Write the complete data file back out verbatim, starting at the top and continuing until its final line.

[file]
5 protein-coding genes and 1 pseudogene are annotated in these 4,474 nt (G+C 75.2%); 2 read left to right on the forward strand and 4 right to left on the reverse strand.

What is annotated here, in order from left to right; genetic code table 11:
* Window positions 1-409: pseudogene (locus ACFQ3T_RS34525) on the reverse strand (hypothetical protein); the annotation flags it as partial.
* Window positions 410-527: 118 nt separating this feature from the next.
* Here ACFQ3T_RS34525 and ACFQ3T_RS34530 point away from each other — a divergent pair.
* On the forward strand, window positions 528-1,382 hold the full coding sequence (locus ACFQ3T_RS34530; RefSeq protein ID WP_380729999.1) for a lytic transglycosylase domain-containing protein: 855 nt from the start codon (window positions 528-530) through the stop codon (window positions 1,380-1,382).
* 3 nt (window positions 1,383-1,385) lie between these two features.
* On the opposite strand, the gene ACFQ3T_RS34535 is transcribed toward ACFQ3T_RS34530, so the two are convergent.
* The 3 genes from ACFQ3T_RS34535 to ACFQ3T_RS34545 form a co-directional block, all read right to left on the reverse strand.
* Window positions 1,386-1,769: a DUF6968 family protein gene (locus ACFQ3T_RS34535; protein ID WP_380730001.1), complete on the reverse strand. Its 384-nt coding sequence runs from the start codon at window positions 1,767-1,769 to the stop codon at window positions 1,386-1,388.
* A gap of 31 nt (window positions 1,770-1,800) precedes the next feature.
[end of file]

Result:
5 protein-coding genes and 1 pseudogene are annotated in these 4,474 nt (G+C 75.2%); 2 read left to right on the forward strand and 4 right to left on the reverse strand.

What is annotated here, in order from left to right; genetic code table 11:
* Window positions 1-409: pseudogene (locus ACFQ3T_RS34525) on the reverse strand (hypothetical protein); the annotation flags it as partial.
* Window positions 410-527: 118 nt separating this feature from the next.
* Here ACFQ3T_RS34525 and ACFQ3T_RS34530 point away from each other — a divergent pair.
* On the forward strand, window positions 528-1,382 hold the full coding sequence (locus ACFQ3T_RS34530; RefSeq protein ID WP_380729999.1) for a lytic transglycosylase domain-containing protein: 855 nt from the start codon (window positions 528-530) through the stop codon (window positions 1,380-1,382).
* 3 nt (window positions 1,383-1,385) lie between these two features.
* On the opposite strand, the gene ACFQ3T_RS34535 is transcribed toward ACFQ3T_RS34530, so the two are convergent.
* The 3 genes from ACFQ3T_RS34535 to ACFQ3T_RS34545 form a co-directional block, all read right to left on the reverse strand.
* Window positions 1,386-1,769: a DUF6968 family protein gene (locus ACFQ3T_RS34535; protein ID WP_380730001.1), complete on the reverse strand. Its 384-nt coding sequence runs from the start codon at window positions 1,767-1,769 to the stop codon at window positions 1,386-1,388.
* A gap of 31 nt (window positions 1,770-1,800) precedes the next feature.